Christian Conrad, Julius Schölkopf and Nikoleta Tushteva
Long-Term Volatility Shapes the Stock Market’s Sensitivity to News
We show that the S&P 500’s instantaneous response to surprises in U.S. macroeconomic announcements depends on the level of long-term stock market volatility. When long-term volatility is high, stock returns are more sensitive to news, and there is a pronounced asymmetry in the response to good and bad news. We explain this by combining the Campbell-Shiller log-linear present value framework with a two-component volatility model for the conditional variance of cash flow news and allowing for volatility feedback. In our model, innovations to the long-term volatility component are the most important driver of discount rate news. Large announcement surprises lead to upward revisions in future required returns, which dampens/amplifies the effect of good/bad news.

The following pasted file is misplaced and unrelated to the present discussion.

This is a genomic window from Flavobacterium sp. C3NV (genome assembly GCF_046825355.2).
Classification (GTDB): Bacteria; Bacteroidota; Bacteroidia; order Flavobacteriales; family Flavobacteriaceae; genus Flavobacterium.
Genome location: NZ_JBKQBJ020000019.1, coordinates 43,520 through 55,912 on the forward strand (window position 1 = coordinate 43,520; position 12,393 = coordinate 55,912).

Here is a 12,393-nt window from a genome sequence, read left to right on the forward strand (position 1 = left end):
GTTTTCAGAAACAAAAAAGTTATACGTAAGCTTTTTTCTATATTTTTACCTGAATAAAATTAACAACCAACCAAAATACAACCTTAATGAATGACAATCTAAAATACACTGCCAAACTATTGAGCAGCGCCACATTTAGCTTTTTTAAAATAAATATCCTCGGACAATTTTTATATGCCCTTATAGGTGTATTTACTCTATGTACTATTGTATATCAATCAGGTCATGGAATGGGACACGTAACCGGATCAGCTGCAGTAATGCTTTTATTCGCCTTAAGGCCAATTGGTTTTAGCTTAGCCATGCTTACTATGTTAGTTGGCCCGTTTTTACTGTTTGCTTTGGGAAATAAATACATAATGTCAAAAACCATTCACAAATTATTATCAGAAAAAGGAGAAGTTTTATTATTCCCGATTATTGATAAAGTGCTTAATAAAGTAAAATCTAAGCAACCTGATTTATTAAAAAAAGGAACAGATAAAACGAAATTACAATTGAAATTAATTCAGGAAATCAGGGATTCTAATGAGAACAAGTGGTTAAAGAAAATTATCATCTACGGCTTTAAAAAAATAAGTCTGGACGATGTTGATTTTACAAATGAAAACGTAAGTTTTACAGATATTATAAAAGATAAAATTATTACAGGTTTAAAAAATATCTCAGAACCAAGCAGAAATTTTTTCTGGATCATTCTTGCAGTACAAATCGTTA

Also published as AWI Discussion Paper No. 739 and Rimini Centre for Economic Analysis Working Paper 23-16.
Frank Brückbauer, Christian Conrad, Julius Schölkopf and Michael Weber
Inflation Narratives and Stock Market Expectations
Abstract will follow.